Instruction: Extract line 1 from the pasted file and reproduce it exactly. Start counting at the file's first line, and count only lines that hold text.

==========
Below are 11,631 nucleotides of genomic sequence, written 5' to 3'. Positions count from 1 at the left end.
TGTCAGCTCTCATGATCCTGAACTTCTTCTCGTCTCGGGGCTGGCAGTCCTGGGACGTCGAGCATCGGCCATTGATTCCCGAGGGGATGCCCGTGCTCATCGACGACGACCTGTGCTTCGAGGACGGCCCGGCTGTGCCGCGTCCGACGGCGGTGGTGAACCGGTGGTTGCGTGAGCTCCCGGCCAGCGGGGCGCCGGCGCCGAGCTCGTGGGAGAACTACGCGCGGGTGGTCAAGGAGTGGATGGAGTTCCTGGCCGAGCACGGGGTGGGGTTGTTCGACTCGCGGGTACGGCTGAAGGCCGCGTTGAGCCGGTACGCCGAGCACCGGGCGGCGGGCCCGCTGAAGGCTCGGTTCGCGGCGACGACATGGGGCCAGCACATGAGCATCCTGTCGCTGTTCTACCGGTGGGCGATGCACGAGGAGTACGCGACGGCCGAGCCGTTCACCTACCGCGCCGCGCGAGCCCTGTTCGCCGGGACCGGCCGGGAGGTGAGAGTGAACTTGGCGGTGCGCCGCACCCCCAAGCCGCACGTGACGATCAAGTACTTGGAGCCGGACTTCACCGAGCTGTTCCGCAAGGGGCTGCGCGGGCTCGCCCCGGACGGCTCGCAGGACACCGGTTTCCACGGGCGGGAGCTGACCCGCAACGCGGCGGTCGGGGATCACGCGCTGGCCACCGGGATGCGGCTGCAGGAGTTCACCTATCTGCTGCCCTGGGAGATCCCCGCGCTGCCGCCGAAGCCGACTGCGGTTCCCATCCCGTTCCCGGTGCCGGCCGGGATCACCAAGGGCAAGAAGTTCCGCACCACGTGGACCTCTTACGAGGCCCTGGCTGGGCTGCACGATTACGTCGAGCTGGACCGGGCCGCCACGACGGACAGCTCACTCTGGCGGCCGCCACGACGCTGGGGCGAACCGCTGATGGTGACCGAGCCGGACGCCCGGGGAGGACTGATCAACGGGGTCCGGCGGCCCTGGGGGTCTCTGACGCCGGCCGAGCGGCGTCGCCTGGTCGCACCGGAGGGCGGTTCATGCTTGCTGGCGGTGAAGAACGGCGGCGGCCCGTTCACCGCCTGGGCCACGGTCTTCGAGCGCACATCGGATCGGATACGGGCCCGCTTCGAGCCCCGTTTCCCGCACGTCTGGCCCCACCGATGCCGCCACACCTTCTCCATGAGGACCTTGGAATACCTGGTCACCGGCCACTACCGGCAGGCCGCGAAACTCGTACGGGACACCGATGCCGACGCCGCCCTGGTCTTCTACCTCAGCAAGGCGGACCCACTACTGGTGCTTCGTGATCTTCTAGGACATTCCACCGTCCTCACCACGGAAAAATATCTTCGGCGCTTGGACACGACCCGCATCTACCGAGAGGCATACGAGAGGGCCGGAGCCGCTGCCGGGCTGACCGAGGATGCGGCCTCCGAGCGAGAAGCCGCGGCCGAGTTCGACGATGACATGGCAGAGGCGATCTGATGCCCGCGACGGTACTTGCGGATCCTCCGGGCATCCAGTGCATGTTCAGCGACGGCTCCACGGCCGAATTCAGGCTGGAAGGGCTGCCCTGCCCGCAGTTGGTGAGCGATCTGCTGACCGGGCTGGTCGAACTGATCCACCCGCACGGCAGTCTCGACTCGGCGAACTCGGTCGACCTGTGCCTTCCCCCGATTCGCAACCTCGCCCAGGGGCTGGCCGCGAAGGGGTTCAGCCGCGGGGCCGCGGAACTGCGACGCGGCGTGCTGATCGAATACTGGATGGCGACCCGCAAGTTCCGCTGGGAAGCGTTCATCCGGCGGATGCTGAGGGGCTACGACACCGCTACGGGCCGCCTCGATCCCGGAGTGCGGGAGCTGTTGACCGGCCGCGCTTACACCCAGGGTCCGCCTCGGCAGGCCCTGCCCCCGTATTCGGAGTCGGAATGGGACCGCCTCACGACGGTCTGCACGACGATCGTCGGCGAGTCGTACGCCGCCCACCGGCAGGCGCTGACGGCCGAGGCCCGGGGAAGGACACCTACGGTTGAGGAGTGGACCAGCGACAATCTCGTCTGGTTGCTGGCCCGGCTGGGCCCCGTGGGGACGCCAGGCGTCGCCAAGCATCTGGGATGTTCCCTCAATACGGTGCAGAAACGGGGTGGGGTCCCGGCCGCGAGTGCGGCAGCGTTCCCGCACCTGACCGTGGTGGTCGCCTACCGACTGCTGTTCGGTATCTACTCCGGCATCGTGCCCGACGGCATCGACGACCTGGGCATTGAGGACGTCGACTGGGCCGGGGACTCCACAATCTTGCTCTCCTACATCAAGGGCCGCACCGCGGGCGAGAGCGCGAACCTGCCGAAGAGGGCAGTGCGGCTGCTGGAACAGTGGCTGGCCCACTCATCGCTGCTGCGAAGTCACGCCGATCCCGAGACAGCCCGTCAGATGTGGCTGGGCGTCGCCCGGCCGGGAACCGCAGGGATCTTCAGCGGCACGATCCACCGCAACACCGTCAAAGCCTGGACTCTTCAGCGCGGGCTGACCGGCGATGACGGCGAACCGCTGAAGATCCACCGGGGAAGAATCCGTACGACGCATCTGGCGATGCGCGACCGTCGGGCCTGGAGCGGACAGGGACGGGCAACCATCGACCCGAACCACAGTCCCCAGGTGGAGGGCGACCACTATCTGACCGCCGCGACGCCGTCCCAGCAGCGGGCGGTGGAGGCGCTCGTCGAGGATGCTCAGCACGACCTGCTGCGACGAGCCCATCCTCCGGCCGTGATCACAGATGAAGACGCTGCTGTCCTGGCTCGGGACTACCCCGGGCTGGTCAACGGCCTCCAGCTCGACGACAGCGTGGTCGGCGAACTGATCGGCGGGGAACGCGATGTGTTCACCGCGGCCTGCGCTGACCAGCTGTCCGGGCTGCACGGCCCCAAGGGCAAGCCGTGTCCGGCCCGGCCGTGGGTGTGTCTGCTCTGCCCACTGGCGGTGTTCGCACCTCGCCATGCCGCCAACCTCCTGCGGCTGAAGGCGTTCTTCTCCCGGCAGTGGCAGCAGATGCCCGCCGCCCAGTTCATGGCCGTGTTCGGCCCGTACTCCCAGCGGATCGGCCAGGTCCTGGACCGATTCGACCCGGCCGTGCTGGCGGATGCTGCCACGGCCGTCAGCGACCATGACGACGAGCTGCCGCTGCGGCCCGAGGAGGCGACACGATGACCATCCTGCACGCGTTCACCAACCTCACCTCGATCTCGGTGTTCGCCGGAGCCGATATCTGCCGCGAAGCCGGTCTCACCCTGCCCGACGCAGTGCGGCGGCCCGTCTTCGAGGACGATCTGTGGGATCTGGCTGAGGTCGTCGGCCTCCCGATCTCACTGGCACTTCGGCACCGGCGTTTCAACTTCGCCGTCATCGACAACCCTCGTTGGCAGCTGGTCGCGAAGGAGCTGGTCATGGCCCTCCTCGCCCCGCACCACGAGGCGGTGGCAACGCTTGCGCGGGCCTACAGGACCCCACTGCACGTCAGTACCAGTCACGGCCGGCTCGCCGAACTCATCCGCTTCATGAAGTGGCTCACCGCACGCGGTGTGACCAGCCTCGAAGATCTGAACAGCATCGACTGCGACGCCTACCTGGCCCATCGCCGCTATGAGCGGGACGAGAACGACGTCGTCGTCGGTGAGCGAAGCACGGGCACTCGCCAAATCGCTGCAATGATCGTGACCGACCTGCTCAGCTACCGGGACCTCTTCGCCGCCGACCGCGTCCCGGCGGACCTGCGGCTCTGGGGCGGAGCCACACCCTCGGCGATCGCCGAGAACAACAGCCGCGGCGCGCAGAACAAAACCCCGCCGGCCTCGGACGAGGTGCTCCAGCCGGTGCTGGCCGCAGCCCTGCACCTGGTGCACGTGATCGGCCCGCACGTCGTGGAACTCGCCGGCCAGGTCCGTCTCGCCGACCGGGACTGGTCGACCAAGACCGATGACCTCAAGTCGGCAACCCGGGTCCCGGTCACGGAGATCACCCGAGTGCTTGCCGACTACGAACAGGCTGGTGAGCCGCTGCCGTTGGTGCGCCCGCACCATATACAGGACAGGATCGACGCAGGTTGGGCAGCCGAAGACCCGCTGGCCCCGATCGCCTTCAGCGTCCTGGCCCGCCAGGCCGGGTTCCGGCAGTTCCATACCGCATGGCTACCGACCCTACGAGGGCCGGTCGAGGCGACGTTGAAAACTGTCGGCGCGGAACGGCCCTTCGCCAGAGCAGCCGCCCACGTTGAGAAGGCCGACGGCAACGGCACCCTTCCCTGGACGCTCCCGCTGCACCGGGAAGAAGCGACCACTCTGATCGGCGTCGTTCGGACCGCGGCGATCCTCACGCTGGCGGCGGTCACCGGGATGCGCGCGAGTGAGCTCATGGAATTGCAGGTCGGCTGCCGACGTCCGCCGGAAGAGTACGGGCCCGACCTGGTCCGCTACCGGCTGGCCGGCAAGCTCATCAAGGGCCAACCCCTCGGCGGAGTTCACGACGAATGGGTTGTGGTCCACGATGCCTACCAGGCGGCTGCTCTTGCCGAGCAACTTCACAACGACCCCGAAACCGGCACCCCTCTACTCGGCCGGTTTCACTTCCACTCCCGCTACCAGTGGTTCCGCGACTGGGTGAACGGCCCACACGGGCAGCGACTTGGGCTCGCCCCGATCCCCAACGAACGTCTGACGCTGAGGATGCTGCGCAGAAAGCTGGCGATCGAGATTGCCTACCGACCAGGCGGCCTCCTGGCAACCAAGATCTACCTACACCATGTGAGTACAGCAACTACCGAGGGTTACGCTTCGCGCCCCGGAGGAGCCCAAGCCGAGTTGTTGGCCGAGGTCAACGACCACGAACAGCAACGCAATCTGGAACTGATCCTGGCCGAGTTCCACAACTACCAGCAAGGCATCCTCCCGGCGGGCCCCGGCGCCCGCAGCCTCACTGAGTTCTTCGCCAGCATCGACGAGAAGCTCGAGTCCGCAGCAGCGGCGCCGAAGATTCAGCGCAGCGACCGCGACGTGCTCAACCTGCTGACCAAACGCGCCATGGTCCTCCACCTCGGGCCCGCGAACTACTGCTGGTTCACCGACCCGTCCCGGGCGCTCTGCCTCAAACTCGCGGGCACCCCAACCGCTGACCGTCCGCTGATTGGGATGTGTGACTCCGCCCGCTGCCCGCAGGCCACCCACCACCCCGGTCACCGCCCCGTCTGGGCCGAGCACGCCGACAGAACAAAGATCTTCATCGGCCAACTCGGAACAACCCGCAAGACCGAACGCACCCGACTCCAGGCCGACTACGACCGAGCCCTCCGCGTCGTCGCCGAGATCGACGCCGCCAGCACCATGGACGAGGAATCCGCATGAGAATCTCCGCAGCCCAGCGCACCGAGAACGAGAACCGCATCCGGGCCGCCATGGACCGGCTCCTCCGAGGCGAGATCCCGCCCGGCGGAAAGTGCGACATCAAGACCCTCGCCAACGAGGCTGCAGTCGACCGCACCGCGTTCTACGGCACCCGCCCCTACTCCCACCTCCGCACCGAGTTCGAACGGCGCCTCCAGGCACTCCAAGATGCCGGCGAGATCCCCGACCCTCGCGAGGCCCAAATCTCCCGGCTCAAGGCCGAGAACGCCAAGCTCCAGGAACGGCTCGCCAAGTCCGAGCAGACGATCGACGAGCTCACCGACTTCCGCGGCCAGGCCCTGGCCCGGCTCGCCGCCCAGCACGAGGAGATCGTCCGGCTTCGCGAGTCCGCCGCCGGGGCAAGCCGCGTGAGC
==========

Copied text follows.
Below are 11,631 nucleotides of genomic sequence, written 5' to 3'. Positions count from 1 at the left end.